4. Nosefrida: I realize I am the last parent to jump on this bandwagon. Alice has had about 4 colds since she was born (thanks to an older brother who goes to daycare). The sicknesses were all pretty short-lived, since baby immune systems are miracles. However, it wasn't until her third cold that I broke down and spent the ~$15 on a Nosefrida (one night when I was slowly walking the aisles of Target to decompress after a brutally emotional day). The bulb syringe works great, but Frida is far less...violent. And as gross as the concept sounds, it's really not gross in practice. To be fair, I would 100% vomit if you made me suck the snot out of a baby who didn't belong to me, but since my kids are angelfacefairyunicorns it does not bother me.

5. Lifefactory Bottles: What insane human buys glass baby bottles? *points to self* This guy. Back to the whole conversation of baby products that smell of chemicals, I always felt uncomfortable by the fact that Everett's bottles smelled like plastic and dish soap. I'm that psycho mom who prefers her kids to put clean and green products in their mouths, so glass bottles were never that far of a stretch for me. The Lifefactory bottles are great because they have a silicone sleeve to protect them from drop damage. And I love that that product is made in France, where quality is more important than quantity. They are simple, straightforward, easy to clean, easy to assemble, and they work just fine in the bottle warmer used by the daycare. In short, I love them. I will say that we never had to worry about colic or gas, so I am not sure how these do in that department. Also, if your baby is picky about bottles, maybe don't spend $75 on this pack and try a single bottle first.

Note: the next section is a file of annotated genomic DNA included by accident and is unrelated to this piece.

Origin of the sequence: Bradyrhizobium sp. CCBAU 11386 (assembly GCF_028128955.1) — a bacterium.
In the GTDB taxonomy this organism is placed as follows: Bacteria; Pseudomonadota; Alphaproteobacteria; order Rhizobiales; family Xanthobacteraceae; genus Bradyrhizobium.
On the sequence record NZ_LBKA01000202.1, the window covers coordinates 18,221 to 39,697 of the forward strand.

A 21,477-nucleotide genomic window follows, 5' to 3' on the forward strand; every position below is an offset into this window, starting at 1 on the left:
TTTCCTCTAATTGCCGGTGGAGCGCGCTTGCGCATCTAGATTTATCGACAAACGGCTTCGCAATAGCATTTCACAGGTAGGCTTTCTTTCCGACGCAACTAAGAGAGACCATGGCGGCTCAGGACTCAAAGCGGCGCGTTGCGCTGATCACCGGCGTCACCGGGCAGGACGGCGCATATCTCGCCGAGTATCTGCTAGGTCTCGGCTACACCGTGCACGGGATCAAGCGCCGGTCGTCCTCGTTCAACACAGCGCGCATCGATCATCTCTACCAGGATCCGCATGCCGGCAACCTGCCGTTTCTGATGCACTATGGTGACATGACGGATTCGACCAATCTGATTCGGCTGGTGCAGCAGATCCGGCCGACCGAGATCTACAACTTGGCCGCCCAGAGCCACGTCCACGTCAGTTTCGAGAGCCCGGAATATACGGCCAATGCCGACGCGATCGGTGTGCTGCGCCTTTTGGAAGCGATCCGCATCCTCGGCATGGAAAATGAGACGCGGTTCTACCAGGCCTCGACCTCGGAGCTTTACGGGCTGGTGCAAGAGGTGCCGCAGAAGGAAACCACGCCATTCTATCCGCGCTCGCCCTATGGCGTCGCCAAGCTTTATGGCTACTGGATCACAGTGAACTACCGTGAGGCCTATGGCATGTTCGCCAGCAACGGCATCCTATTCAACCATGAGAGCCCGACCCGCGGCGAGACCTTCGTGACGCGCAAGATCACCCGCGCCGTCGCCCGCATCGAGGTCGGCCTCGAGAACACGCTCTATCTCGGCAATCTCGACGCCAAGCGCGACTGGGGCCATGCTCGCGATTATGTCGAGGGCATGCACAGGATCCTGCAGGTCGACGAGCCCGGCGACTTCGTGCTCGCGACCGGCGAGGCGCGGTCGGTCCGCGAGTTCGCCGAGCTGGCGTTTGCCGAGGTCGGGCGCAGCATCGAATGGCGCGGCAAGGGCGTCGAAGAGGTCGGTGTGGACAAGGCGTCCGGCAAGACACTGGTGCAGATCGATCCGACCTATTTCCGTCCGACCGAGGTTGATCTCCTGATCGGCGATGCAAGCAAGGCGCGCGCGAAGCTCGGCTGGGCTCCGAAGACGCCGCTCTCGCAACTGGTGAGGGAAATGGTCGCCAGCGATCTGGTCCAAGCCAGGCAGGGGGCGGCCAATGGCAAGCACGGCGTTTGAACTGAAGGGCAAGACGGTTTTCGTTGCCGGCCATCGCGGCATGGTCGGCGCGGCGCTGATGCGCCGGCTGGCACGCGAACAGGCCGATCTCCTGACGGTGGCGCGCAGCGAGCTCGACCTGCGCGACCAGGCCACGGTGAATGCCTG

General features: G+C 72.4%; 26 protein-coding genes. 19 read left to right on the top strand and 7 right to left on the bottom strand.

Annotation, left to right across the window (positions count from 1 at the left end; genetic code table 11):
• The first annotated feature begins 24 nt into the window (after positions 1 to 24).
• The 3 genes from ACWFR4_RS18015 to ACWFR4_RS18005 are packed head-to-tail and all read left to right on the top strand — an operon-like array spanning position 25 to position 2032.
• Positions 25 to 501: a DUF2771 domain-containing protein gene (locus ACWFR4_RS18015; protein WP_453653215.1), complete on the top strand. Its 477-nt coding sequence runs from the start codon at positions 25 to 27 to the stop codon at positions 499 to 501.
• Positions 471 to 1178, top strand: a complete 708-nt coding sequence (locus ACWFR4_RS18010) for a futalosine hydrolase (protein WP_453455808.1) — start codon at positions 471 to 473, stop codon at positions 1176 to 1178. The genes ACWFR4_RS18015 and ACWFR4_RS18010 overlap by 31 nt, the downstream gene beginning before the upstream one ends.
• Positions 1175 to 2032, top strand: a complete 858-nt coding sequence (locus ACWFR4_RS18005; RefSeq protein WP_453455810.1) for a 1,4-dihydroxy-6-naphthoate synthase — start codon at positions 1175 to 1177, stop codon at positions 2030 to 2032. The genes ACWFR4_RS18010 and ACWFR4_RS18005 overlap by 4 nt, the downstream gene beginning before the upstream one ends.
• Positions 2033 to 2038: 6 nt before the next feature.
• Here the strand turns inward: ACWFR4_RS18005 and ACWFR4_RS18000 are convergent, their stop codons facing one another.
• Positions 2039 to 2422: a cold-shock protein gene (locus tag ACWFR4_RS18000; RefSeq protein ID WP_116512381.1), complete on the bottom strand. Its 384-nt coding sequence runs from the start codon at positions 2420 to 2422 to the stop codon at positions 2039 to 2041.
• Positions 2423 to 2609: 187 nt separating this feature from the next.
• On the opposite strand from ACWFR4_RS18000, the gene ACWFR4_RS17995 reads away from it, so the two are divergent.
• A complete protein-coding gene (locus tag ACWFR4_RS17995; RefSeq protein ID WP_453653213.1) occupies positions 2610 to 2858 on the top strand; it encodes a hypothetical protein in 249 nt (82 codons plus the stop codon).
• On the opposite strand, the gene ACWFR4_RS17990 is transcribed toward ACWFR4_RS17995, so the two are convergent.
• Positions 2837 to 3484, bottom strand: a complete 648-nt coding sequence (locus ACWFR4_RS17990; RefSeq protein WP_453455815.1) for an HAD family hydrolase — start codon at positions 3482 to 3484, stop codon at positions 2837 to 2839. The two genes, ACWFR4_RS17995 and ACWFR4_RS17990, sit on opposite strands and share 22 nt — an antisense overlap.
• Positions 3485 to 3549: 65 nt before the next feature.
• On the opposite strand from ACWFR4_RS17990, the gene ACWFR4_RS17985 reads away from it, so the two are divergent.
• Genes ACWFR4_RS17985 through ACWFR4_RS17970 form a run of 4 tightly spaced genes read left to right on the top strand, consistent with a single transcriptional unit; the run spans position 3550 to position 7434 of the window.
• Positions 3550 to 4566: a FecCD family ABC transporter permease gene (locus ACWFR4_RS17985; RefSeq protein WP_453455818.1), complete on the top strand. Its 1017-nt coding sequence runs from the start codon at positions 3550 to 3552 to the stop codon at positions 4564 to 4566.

6. Inglesina Fast: I always wanted one of these high chairs for Everett. They are perfect for picnics, camping trips, kitchen islands, and sturdy tables. Alice will happily sit in her Inglesina chair and play with toys while I cook/clean/eat/wrangle a toddler. It is also super easy to wipe crusty baby mush off the fabric with a damp cloth after one of her messy meals. The back pocket is perfect for holding wipes, food, etc. for parents who are on the go. In short, this is a great investment.

That's all for now. Go forth and uselessly spend! Your sanity may thank you.

Friday, September 9, 2016

Ugh to Parenting